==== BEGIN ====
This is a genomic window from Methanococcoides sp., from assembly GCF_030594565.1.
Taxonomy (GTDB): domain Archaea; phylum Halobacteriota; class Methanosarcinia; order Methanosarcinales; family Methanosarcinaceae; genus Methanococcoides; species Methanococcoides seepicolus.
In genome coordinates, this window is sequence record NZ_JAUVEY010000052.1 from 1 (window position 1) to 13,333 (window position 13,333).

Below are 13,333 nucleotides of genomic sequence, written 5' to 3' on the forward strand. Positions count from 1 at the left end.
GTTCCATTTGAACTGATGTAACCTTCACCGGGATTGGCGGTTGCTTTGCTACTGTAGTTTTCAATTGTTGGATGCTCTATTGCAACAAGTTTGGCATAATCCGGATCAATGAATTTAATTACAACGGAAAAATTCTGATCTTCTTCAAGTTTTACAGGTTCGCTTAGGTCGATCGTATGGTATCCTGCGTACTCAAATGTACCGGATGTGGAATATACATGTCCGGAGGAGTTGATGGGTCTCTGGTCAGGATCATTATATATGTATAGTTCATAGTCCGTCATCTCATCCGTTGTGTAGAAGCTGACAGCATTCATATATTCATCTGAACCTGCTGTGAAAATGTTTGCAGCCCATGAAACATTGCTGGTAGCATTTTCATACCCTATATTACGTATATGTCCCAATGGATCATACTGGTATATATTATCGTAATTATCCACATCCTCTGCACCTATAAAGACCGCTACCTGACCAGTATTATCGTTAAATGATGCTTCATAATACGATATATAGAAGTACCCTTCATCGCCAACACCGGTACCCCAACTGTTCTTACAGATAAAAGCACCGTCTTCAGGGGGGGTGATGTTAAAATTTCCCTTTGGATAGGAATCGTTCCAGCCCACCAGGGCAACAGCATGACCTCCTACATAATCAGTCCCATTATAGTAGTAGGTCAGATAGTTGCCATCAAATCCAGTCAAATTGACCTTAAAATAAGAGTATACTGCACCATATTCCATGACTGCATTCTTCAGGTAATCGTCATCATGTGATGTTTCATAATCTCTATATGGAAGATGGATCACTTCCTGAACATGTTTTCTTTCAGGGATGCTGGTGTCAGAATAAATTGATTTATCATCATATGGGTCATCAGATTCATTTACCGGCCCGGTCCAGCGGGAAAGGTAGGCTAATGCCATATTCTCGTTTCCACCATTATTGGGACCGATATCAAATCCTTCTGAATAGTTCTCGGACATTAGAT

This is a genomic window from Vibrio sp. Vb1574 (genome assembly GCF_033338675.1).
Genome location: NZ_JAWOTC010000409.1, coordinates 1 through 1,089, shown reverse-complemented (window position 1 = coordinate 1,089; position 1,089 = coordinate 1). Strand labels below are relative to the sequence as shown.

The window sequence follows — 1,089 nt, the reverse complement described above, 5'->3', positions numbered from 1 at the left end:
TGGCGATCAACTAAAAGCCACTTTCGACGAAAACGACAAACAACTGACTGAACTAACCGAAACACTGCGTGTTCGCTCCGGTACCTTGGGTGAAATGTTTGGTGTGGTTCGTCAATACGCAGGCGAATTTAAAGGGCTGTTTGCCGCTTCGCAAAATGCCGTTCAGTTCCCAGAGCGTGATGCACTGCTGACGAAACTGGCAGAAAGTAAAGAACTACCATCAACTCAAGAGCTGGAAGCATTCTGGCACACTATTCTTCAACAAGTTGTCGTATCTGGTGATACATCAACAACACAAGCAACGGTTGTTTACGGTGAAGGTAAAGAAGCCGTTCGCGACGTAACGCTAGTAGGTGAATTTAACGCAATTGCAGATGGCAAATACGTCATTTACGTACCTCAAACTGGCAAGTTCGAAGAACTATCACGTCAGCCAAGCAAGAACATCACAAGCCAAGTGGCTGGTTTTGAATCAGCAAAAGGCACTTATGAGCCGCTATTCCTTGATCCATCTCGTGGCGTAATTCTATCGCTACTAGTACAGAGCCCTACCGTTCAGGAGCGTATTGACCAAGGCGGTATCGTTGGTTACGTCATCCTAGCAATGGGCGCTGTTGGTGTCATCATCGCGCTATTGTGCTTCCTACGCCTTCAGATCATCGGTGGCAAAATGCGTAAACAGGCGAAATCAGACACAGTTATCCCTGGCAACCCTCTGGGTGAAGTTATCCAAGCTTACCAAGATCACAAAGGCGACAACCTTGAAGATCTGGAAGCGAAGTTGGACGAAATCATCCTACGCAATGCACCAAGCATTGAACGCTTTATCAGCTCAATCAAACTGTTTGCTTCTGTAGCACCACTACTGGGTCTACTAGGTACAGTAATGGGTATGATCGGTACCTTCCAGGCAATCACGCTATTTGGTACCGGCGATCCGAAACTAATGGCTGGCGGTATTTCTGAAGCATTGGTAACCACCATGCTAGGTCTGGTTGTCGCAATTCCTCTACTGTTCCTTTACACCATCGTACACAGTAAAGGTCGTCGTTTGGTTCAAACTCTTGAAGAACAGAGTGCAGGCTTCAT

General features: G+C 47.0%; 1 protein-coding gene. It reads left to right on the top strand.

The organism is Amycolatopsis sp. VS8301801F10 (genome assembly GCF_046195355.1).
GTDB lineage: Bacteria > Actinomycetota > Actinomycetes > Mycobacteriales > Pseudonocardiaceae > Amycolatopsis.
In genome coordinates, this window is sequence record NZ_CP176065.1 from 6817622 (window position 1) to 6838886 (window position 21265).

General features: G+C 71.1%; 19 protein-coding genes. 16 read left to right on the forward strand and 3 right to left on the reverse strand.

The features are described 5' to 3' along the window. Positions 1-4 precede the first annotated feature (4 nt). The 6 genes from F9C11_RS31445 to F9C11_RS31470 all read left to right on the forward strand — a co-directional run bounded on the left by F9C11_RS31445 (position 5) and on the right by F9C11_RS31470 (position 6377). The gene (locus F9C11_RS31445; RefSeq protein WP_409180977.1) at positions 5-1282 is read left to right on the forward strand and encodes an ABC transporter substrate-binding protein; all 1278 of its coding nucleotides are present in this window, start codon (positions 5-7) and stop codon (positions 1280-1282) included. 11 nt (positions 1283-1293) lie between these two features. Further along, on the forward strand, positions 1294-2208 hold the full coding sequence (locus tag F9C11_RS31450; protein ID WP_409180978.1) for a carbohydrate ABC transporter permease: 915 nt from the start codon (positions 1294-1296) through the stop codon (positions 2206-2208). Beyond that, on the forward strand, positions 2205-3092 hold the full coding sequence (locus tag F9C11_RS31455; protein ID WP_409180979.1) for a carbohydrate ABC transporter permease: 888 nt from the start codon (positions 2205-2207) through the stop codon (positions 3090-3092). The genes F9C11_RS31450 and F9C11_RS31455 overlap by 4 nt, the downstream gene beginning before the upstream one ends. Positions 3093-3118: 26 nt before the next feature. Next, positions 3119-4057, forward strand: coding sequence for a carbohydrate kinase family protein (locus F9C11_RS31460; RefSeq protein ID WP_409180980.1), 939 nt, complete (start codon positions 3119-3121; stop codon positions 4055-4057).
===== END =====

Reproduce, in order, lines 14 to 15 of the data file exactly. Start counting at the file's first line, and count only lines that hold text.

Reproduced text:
General features: G+C 71.1%; 19 protein-coding genes. 16 read left to right on the forward strand and 3 right to left on the reverse strand.

The features are described 5' to 3' along the window. Positions 1-4 precede the first annotated feature (4 nt). The 6 genes from F9C11_RS31445 to F9C11_RS31470 all read left to right on the forward strand — a co-directional run bounded on the left by F9C11_RS31445 (position 5) and on the right by F9C11_RS31470 (position 6377). The gene (locus F9C11_RS31445; RefSeq protein WP_409180977.1) at positions 5-1282 is read left to right on the forward strand and encodes an ABC transporter substrate-binding protein; all 1278 of its coding nucleotides are present in this window, start codon (positions 5-7) and stop codon (positions 1280-1282) included. 11 nt (positions 1283-1293) lie between these two features. Further along, on the forward strand, positions 1294-2208 hold the full coding sequence (locus tag F9C11_RS31450; protein ID WP_409180978.1) for a carbohydrate ABC transporter permease: 915 nt from the start codon (positions 1294-1296) through the stop codon (positions 2206-2208). Beyond that, on the forward strand, positions 2205-3092 hold the full coding sequence (locus tag F9C11_RS31455; protein ID WP_409180979.1) for a carbohydrate ABC transporter permease: 888 nt from the start codon (positions 2205-2207) through the stop codon (positions 3090-3092). The genes F9C11_RS31450 and F9C11_RS31455 overlap by 4 nt, the downstream gene beginning before the upstream one ends. Positions 3093-3118: 26 nt before the next feature. Next, positions 3119-4057, forward strand: coding sequence for a carbohydrate kinase family protein (locus F9C11_RS31460; RefSeq protein ID WP_409180980.1), 939 nt, complete (start codon positions 3119-3121; stop codon positions 4055-4057).